That's when I thought of our box for the Syrian refugees and realized that when it comes to loss like theirs, a box packed full of supplies doesn't fix the problem.

Don't get me wrong; the box was needed, and I'm glad we sent it. We must show our love in tangible ways. We must give from our surplus when we see a need. Those tangible gifts will give a person somewhere to sleep and some way to walk, but I must remember that things don't fix the true problem.

My friend said, "The only thing that fixes a mother's mourning is to have her baby back. But I can't do that for her."

The only thing that fixes the Syrian crisis is to have their home back. And the peace back. And the life back.

I can't do that.
Only Jesus can.

Our Prayers Matter

That's why I was crushed that I had forgotten to pray for the Syrian refugees. Because as a child of the King of heaven, I have a voice before His throne! I can plead for mercy on their behalf, request help and strength for every person, insight and ability to the surrounding Christians. I can pray that the Holy Spirit would be working in people's hearts to give them hope, courage, wisdom, healing, and faith.

First of all, then, I urge that supplications, prayers, intercessions, and thanksgivings be made for all people, for kings and all who are in high positions, that we may lead a peaceful and quiet life, godly and dignified in every way. This is good, and it is pleasing in the sight of God our Savior, who desires all people to be saved and to come to the knowledge of the truth. For there is one God, and there is one mediator between God and men, the man Christ Jesus, who gave himself as a ransom for all, which is the testimony given at the proper time (1 Tim. 2:1–6).

Though I may send a box of supplies, Jesus alone has the power to restore their lives. Jesus alone knows the name of every Syrian refugee and doesn't forget about them for a moment. Jesus alone understands the mysterious way that heaven and earth intertwine and He tells us to pray faithfully. Scripture resounds with the message that our prayers matter!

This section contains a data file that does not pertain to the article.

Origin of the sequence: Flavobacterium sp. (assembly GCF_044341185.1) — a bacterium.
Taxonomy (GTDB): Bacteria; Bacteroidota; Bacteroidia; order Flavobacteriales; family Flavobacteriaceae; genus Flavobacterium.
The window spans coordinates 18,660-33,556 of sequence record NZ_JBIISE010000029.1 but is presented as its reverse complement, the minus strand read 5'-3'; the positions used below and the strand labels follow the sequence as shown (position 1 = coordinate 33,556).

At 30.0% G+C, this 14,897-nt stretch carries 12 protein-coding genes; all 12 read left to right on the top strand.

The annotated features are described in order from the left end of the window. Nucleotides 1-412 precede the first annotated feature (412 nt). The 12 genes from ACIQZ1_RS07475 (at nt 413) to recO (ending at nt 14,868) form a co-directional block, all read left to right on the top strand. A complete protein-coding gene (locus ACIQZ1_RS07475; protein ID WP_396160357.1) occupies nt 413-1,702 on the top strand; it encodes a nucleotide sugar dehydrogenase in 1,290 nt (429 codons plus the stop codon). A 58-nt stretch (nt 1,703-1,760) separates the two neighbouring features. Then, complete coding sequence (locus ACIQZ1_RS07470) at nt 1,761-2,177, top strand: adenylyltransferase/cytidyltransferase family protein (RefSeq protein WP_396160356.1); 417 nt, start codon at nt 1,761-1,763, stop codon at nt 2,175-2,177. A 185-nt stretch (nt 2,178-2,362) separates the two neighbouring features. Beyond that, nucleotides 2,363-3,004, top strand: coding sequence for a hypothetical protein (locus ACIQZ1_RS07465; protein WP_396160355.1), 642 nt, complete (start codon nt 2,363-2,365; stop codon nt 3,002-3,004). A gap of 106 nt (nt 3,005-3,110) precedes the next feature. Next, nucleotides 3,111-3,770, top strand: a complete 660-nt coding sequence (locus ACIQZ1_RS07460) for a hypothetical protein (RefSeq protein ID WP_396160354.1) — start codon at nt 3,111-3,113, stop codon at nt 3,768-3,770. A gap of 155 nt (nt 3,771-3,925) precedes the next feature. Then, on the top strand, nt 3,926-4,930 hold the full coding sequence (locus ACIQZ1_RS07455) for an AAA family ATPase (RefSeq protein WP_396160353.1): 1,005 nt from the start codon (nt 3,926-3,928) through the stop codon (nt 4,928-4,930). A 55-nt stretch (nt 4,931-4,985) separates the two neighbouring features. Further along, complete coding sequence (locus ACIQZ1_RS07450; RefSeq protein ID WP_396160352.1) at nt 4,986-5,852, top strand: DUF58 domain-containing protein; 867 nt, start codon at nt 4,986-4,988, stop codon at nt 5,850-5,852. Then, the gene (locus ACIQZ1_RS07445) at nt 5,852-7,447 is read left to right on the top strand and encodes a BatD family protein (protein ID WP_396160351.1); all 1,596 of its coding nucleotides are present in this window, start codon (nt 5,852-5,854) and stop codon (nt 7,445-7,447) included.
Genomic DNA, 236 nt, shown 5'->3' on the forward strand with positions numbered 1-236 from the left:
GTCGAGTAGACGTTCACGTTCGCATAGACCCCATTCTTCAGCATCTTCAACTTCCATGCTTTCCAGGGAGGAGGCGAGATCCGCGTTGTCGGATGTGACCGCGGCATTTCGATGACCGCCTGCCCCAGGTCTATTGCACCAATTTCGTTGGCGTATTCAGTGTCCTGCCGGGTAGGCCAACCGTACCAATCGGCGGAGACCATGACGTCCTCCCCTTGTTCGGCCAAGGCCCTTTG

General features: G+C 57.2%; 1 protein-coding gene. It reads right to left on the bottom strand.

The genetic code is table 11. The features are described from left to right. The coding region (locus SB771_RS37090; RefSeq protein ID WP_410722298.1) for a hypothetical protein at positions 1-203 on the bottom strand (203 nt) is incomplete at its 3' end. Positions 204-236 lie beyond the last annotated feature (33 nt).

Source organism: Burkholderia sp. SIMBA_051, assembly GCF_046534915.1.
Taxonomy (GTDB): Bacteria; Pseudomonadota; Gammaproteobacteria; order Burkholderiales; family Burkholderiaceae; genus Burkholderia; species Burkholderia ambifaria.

Consider these urgings from God's Word:

Rejoice always, pray without ceasing, give thanks in all circumstances; for this is the will of God in Christ Jesus for you (1 Thess. 5:16–18).

Do not be anxious about anything, but in everything by prayer and supplication with thanksgiving let your requests be made known to God (Phil. 4:6).

Continue steadfastly in prayer, being watchful in it with thanksgiving (Col. 4:2).

Likewise the Spirit helps us in our weakness. For we do not know what to pray for as we ought, but the Spirit himself intercedes for us with groanings too deep for words (Rom. 8:26).

When I forgot to pray for the Syrian refugees, I didn't just forget about them. I also forgot about Jesus' power. I forgot about His compassion toward all who are oppressed. And I forgot that He gave me a wonderful gift: the calling and the grace to pray faithfully.

May I learn and embrace ways to do this.
Dear heavenly Father, I pray for the Syrian refugees . . .

What do you do every day? Brush your teeth? Make your bed? Drive your car? Put a post-it note by an everyday activity, reminding yourself to pray for a particular person or people group every day this week.

Syria and My Prayerlessness was originally posted on

About the Author

Laura Booz

Laura Booz

Laura Booz is the author of Expect Something Beautiful: Finding God's Good Gifts in Motherhood and the host of the Expect Something Beautiful podcast with Revive Our Hearts. She'll cheer you on, share practical ideas, and point out the … read more …